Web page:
Updated: Aug 25
Who is most susceptible to being conned? Several studies, summarized in "The Confidence Game," make the point that people who are more optimistic, smarter, especially relative to strong verbal skills, going through significant life changes, think they can read people better than normal, and willing to take significant risk are the most likely people to be conned.
To run an independent insurance agency is to take significant risks. Just working on a commission basis is taking a significant risk. I've never heard an agent say they were not a good judge of people. Agents talk a lot and most have strong verbal skills. To take risks and work on commission requires lots of optimism and a sunny disposition seems correlated to better sales than a dour face. The industry is forcing life changes. With the average agency owner usually around 55-58 years old, they are beginning to see retirement on the horizon which is obviously a life changing experience.
Add to these characteristics the saying, "Who is the person most likely to fall for a sales con job? Another salesperson." The data now more or less confirms that saying. The question then is, "Now that you know you are a quality target for a con job, what are you going to do to avoid being duped?"
I have always wondered why so many agency owners hire advisors where the results, when I test the return on investment, are negligible to negative, but the owners continue to pay those advisors. I've always wondered why agents stick with certain carriers that obviously, to everyone else, are not looking after the agency. Now I understand. The new con is investing in certain InsurTech's that are just shells, vaper ware is the term to which these firms are referred. Now I know.
Independent agency owners have characteristics that make them prime targets and now it all makes sense to me. As outlined in the book and as I have seen in my experience, the most fascinating aspect of being conned is how many people actually return to play the con again and again. The aspect of the human mind that causes a person to not only be conned, but to go back to the same con again is fascinating to me.
The solution to avoid being conned as an agency owner is to conduct tough due diligence and measure success with tangible criteria. Inhibit your trusting instincts. It is especially important to inhibit your competitive instincts because a great con to play on competitive people is to cause them to compete against ghosts. What I mean is setting up untested or even straight phony benchmarks that seem like they should matter, but that the con artist never actually tests. However, by buying into the system, paying money to buy into the system, you chase metrics that don't matter at best and damage the agency at worst. This is called "chasing the ghost" because what one is chasing can't be caught because it does not matter.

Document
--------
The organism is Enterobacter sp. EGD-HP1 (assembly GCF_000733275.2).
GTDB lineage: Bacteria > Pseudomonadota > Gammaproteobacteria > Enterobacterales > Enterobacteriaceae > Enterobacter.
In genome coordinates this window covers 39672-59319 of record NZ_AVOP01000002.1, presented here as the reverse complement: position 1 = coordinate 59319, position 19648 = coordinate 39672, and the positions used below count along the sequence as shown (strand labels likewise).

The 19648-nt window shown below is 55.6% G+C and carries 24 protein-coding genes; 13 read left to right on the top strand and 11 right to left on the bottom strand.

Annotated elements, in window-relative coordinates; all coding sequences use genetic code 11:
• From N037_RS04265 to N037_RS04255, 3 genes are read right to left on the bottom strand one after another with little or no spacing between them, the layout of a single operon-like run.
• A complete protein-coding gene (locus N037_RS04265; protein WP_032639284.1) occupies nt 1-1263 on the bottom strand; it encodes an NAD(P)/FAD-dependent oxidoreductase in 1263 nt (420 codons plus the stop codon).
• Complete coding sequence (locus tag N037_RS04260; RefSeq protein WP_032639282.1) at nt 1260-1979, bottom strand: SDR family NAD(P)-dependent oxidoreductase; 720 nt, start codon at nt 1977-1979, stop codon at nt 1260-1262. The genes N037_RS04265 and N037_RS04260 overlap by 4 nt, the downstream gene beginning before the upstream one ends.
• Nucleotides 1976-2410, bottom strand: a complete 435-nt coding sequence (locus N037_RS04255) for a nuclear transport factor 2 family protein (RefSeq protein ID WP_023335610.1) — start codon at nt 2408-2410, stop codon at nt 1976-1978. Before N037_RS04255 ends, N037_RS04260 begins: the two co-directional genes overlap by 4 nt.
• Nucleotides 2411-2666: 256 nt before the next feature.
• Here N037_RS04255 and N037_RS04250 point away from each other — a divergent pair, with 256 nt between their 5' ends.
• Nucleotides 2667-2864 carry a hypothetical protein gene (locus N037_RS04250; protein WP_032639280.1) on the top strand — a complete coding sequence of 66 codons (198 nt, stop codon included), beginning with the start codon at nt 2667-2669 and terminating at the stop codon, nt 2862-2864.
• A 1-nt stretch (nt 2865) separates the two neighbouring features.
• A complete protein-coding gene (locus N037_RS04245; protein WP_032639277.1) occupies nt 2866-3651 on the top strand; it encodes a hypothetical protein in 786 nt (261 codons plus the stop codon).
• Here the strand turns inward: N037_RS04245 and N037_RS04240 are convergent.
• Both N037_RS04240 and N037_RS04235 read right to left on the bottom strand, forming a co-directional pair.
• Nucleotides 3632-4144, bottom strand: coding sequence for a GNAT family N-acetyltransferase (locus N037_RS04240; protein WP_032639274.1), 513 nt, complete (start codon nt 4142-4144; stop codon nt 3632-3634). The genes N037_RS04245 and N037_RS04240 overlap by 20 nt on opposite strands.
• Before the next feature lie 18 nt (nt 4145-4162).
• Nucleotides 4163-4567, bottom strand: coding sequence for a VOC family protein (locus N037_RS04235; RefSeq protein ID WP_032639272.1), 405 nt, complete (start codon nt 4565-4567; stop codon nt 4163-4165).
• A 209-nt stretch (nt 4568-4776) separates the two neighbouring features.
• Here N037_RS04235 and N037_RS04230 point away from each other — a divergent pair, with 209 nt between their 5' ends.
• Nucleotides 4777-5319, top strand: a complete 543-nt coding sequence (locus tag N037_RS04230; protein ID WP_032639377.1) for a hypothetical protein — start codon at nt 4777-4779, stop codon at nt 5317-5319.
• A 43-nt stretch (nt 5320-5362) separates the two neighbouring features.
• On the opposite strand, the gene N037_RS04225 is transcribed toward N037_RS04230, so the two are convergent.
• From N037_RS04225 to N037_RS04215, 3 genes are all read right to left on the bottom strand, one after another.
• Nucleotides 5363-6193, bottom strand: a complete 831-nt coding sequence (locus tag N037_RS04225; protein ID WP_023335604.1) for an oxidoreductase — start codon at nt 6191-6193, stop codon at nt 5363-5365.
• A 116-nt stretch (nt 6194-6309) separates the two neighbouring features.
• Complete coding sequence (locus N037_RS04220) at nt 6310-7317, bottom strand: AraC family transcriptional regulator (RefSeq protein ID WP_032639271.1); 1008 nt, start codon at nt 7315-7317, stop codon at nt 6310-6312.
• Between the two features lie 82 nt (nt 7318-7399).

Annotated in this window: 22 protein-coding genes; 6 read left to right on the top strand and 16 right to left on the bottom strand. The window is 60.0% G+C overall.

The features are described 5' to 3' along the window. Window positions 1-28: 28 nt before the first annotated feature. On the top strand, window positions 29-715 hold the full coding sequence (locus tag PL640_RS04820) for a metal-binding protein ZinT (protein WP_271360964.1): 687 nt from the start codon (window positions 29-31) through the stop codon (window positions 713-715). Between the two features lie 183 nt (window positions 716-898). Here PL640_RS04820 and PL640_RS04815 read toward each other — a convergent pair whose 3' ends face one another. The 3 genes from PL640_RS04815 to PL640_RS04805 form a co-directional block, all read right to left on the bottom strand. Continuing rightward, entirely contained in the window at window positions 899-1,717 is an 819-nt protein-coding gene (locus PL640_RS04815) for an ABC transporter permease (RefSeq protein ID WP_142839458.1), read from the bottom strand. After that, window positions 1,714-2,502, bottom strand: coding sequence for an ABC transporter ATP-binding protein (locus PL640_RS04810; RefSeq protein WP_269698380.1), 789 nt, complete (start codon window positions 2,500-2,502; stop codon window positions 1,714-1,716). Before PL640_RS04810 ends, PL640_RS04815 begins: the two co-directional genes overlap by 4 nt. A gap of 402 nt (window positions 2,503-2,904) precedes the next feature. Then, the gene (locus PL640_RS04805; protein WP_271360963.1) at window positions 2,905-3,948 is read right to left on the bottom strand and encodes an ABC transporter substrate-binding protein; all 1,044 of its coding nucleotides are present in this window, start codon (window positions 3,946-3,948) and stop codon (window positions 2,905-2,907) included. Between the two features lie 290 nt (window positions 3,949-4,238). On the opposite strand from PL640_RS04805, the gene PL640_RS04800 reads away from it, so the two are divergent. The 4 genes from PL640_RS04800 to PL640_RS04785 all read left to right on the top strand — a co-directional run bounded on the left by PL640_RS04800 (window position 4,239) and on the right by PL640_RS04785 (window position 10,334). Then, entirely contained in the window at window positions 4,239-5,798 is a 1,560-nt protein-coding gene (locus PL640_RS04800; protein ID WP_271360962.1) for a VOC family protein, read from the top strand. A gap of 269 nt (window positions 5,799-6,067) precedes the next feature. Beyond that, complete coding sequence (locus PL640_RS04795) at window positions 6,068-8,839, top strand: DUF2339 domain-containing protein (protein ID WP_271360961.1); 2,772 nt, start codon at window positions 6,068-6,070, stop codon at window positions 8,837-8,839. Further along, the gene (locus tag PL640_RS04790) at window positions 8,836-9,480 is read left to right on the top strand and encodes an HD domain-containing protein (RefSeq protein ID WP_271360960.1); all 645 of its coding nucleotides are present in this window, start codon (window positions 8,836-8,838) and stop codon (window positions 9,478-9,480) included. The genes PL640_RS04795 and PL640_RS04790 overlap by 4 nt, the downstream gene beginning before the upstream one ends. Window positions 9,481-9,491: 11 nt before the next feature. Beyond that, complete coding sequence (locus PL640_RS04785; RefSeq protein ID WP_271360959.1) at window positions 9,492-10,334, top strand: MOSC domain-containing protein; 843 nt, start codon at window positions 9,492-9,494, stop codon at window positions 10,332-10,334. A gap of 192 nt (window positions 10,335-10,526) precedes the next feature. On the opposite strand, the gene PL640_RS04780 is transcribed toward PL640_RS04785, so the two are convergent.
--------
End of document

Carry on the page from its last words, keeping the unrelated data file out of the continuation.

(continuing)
Chasing the ghost applies to investing in untested vapor ware too. There is some really good Insurtech available and soon, some improved technology will be available to agents. However, some of the Insurtech is nothing more than really pretty PowerPoint slide decks. Beauty always sells but be sure you're not buying a pretty pig.
A different study, and I can't remember the citation, showed that humans cannot really judge other humans any better than 50/50 -- unless the person was the child of an alcoholic. Keeping your ego relative to judging people in line with reality is potentially your best edge to avoid being conned in any part of your life.
NOTE: The information provided herein is intended for educational and informational purposes only and it represents only the views of the authors. It is not a recommendation that a particular course of action be followed. Burand & Associates, LLC and Chris Burand assume, and will have, no responsibility for liability or damage which may result from the use of any of this information.